Lockheed and its subcontractors are trying to improve production processes as the Pentagon plans major increases in the pace of F-35 purchases. Parts shortages, unavailable aircraft and lingering unresolved technical issues also must be resolved as the program soon ends its 17-year development phase. In September, the F-35 is due to begin as much as one year of rigorous combat testing that’s required by law.

https://www.bloomberg.com/news/articles ... tagon-says
 
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Re: F-35 news thread

Wed Mar 14, 2018 8:41 pm

This article shouldn't be a surprise to many who are following the F-35. The production ramp up has meant that some suppliers have not been able to keep up, combined with a number of different block versions operating in the field. This is little different to other production ramps in history and will be overcome as the supply chain stabilizes and the block 3F configuration becomes the dominant version in the global fleet.


Lack of Spare Parts Is Keeping F-35s on the Ground


The logistics system designed to keep the F-35 fleet flying often doesn’t, with more than a fifth of grounded planes sitting idle waiting for spare parts. The result is fewer airplanes available for training—and increasingly, combat—as the system struggles to keep an ever-growing number of jets flying.

Aviation Week & Space Technology reports that parts shortages and bureaucracy are hampering efforts to keep the F-35 Joint Strike Fighter in the air. In particular,it includes an anecdote about an Air Force major whose helmet had a broken plastic clip, a problem that would have grounded him for two weeks as he waited for a replacement. It was only when the issue was escalated to the Joint Program Office, which runs the F-35 program, that rules were bent to fix the problem.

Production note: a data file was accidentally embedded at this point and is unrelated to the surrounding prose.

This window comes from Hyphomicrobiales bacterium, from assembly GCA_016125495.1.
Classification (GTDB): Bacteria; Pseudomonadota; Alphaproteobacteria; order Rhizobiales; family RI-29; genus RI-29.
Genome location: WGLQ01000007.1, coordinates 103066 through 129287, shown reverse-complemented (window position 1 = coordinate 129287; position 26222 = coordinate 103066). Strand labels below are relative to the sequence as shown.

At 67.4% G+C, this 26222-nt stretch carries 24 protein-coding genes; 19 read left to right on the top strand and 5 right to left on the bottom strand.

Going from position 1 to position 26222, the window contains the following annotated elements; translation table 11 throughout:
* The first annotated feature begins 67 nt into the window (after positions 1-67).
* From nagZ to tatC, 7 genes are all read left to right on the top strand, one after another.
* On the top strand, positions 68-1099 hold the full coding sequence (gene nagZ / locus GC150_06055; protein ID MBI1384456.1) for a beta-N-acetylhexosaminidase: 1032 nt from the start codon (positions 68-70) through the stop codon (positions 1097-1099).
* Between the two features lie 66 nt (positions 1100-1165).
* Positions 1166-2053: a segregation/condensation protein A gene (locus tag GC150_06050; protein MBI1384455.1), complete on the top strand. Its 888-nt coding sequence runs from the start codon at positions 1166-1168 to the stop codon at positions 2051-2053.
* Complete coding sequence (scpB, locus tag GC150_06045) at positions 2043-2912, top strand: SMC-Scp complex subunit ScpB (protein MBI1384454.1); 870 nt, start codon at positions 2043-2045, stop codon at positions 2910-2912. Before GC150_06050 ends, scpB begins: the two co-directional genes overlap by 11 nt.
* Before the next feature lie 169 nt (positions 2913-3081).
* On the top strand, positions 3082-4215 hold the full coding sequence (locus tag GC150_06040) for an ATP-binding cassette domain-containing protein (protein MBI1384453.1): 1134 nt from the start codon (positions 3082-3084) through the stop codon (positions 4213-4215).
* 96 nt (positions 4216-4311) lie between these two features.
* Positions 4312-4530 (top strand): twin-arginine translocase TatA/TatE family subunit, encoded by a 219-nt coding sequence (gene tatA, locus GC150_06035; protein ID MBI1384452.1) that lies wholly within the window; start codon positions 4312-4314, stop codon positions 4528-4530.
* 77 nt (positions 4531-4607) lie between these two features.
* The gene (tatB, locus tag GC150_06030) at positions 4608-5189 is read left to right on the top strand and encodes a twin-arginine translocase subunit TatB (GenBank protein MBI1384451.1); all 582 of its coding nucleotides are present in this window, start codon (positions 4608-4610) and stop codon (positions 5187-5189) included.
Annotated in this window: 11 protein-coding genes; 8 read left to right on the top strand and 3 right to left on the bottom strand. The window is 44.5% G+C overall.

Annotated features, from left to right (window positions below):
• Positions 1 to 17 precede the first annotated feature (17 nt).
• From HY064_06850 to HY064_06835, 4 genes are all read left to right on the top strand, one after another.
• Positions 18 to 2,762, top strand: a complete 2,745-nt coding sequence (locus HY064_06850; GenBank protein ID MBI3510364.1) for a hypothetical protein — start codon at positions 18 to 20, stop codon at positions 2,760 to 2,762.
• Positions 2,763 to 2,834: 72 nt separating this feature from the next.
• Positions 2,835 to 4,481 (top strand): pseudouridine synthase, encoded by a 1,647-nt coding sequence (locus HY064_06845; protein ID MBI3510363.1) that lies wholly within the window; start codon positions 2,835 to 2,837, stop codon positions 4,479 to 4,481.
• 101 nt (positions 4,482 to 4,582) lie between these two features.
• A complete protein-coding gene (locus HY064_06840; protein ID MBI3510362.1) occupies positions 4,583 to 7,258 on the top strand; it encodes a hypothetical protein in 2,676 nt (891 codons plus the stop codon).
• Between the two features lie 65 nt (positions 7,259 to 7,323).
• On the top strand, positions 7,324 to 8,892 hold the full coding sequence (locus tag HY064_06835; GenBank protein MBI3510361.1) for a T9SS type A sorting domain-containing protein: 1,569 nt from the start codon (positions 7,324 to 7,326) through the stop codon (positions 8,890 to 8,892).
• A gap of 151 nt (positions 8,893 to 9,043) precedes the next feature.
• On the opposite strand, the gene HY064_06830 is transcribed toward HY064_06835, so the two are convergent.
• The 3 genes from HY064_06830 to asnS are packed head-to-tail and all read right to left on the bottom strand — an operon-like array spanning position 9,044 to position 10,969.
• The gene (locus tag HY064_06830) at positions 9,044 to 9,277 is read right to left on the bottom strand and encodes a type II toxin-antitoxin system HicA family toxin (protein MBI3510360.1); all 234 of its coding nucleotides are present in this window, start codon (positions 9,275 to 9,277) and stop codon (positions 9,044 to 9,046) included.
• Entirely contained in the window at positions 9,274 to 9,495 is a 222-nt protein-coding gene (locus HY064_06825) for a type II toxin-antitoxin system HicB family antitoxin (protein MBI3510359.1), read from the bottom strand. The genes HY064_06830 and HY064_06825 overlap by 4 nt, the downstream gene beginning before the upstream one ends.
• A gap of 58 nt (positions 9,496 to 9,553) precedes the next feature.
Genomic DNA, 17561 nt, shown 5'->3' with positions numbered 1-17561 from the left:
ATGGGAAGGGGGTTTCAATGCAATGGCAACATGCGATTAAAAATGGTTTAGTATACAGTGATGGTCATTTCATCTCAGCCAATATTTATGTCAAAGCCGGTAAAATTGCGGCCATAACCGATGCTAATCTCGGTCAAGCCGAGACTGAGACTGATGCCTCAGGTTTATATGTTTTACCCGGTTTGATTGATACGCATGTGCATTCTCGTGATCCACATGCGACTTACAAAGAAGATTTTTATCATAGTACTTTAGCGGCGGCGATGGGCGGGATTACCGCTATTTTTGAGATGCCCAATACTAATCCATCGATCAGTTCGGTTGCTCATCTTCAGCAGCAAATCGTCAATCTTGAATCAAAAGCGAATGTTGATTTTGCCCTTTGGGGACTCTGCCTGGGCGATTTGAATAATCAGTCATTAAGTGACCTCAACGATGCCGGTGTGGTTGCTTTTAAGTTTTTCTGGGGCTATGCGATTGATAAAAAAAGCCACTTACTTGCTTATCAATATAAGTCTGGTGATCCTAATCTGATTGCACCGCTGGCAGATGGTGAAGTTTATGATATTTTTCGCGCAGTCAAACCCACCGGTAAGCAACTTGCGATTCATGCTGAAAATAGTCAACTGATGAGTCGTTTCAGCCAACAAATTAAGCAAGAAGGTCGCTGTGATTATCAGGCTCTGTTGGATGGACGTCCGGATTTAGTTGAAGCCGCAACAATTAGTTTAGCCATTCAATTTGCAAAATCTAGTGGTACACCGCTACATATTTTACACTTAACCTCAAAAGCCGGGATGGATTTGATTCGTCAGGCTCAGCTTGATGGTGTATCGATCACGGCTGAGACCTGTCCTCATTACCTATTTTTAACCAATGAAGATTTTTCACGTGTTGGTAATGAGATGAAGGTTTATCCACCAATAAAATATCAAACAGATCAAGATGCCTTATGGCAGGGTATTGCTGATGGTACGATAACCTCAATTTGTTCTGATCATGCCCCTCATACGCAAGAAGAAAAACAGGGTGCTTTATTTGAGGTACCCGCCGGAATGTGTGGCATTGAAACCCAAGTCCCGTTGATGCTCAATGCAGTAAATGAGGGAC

The single anecdote speaks volumes about the F-35 program’s logistics system. The program is designed to centralize the repair and spare parts program as much as possible, to increase efficiency and reduce costs. Instead of every F-35 base stocking plastic clips, helmets, or even engines, a centralized, global computer system would keep track of all working and spare F-35 parts worldwide, sending them to bases worldwide in a timely manner as needed. Repairs are done at a handful of depots to minimize costs and maximize efficiency.